A comparison of FIGS. 1 and 2 makes clear another feature of the preferred embodiment of the inventive motor vehicle compartment closure lock It is normally to be prevented that locking wedge 2 can be brought purely manually out of the open position into the completely locked position. Rather, only the prelocking position of locking wedge 2 should be reachable purposely, and a further movement of locking wedge 2 should then be able to take place only by the drive To achieve this, before the drive is actuated, locking wedge 2, or driver 11, is stopped by a locking lever 18 from making any further movement beyond the prelocking position in the locking direction, and locking lever 18 is pivoted to free wedge 2 or drive 11 only when the drive is actuated. This can be seen especially well in FIG. 1. Locking lever 18 is spring loaded in the outwardly pivoted direction in a way known in the art by a spring 19 but, as illustrated in FIG. 1, is first held in the inwardly pivoted position by power transmission element 5 that is pivoted back by the drive. A brief advance assures that the starting drive first moves power transmission element 5 clockwise a little way so that, first, locking lever 18 is released and pivoted out of the path of movement of driver 11 under the power of spring 19. The further course of the pivoting movement then ends in the position represented in FIG. 2.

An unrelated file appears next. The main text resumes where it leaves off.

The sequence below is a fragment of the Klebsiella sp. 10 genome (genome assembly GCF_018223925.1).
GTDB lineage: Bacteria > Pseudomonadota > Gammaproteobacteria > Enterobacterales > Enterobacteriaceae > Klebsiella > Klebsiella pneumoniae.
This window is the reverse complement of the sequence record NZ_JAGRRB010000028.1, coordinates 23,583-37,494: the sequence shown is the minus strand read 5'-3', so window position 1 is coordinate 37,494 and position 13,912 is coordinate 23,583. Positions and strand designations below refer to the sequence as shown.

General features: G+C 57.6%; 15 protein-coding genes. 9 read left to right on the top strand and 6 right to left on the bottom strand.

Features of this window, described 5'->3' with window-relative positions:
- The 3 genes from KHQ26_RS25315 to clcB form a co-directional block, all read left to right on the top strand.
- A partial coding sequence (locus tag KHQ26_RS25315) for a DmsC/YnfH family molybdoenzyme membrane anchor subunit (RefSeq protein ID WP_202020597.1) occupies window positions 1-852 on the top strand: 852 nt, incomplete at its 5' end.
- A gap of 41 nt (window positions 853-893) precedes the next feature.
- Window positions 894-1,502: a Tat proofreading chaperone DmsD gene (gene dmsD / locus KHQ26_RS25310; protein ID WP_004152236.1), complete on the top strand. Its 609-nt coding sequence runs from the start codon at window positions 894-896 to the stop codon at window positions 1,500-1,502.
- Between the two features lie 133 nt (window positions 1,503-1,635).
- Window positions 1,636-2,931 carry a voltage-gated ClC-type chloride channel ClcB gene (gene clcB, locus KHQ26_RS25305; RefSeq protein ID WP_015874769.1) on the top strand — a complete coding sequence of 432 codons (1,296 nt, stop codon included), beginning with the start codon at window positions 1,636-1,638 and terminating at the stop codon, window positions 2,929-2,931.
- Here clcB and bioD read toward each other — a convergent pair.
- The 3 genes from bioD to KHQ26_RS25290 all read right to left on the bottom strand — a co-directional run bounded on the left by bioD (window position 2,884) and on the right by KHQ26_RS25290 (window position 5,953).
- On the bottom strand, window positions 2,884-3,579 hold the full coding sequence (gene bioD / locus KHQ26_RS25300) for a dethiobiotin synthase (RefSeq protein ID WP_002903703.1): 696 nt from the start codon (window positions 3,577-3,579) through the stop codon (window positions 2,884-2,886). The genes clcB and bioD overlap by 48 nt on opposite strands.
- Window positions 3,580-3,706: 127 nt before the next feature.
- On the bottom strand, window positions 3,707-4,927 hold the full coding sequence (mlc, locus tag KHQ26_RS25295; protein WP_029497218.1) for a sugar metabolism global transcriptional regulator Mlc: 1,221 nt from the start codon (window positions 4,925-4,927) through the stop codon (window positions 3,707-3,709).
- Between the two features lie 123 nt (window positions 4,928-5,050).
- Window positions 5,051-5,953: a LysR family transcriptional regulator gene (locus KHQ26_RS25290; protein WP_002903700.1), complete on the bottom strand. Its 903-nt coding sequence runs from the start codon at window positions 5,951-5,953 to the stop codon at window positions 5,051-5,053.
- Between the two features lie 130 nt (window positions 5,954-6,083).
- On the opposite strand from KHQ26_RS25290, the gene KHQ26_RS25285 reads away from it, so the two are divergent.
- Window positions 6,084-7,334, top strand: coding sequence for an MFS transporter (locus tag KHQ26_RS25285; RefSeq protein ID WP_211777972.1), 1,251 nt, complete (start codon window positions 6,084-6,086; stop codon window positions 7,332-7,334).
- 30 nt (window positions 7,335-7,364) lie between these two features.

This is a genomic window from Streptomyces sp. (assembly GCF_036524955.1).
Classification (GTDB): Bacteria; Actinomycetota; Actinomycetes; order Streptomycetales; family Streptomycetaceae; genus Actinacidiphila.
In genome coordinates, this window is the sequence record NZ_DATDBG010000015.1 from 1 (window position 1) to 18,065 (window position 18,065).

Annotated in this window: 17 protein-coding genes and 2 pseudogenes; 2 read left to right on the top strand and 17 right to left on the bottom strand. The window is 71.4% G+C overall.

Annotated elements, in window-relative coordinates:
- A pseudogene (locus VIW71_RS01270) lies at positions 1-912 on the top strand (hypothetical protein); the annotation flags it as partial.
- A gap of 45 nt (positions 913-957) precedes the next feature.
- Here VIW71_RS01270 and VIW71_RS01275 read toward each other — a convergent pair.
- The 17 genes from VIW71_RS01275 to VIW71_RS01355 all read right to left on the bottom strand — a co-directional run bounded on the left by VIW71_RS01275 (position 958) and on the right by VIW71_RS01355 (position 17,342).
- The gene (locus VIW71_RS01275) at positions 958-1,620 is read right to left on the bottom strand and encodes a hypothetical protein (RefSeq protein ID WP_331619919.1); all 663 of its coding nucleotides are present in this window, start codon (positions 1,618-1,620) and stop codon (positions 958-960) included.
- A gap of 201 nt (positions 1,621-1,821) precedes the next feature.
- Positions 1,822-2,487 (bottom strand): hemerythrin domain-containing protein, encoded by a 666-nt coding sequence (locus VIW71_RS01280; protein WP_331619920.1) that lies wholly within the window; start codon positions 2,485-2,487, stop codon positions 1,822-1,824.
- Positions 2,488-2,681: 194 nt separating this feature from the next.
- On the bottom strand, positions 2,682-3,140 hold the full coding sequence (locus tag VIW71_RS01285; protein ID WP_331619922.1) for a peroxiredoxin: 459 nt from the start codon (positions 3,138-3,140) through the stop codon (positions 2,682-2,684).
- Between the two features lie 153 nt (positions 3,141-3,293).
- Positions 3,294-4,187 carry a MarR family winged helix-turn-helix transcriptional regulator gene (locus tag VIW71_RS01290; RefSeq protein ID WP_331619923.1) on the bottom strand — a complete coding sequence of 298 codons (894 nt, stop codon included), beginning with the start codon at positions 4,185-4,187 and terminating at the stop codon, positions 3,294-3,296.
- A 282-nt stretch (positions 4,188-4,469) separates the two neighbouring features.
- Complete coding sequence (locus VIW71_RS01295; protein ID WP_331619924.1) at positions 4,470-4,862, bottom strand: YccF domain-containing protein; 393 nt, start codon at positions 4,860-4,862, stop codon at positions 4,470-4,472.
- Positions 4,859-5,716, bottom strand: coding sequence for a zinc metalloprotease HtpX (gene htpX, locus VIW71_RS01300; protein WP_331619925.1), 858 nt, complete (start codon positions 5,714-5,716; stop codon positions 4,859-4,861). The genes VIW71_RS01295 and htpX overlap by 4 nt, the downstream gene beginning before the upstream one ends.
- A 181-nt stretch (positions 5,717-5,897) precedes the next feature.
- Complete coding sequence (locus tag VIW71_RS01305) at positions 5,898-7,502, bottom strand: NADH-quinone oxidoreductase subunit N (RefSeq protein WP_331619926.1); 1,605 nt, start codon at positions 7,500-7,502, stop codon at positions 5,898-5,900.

Shifting link 8 is now described in more detail. Shifting link 8 is generally functionally similar to mechanisms found in the disparate field of actuation mechanics for pressure ball point pens. The present invention provides an appropriate adaptation of such mechanisms to the conditions of motor vehicle hood locks This can be done in various ways and has been done in the preferred embodiment by extending shifting link 8 over several functional planes of lever mechanism 3 that are parallel to one another, and, preferably, by having a release arm 14 of locking pawl 12 lie in a functional plane with locking stop 10 as FIG. 3 shows especially clearly. The various functional planes of shifting link 8 make it possible simply to bring engaging part 7 of shifting lever 6 into engagement with certain elements of lever mechanism 3 during a movement in one functional plane but with other elements by a movement in the same direction in the other functional plane. If a release arm 14 for driver 11 or locking wedge 2 is provided on locking pawl 12, then the release arm is suitably placed in the functional plane of locking stop 10. During the movement of engaging part 7 from locking stop 10 back to opening rest stop 9, then release arm 14 of locking pawl 12 is actuated so that it is lifted out of holding notch 13.
In connection with the example of a shifting link 8, explained above, it is recommended that, to move engaging part 7 between the various functional planes, shifting link 8 comprise corresponding inclined guide surfaces 20 a-c. Furthermore, as apparent from FIGS. 1 & 2, the top of housing 1 slants upwardly from front to back, (i.e., from the foreground to the background of the figures). The role of these features in controlling the movement of shifting lever 6 will become apparent from the following further descriptions.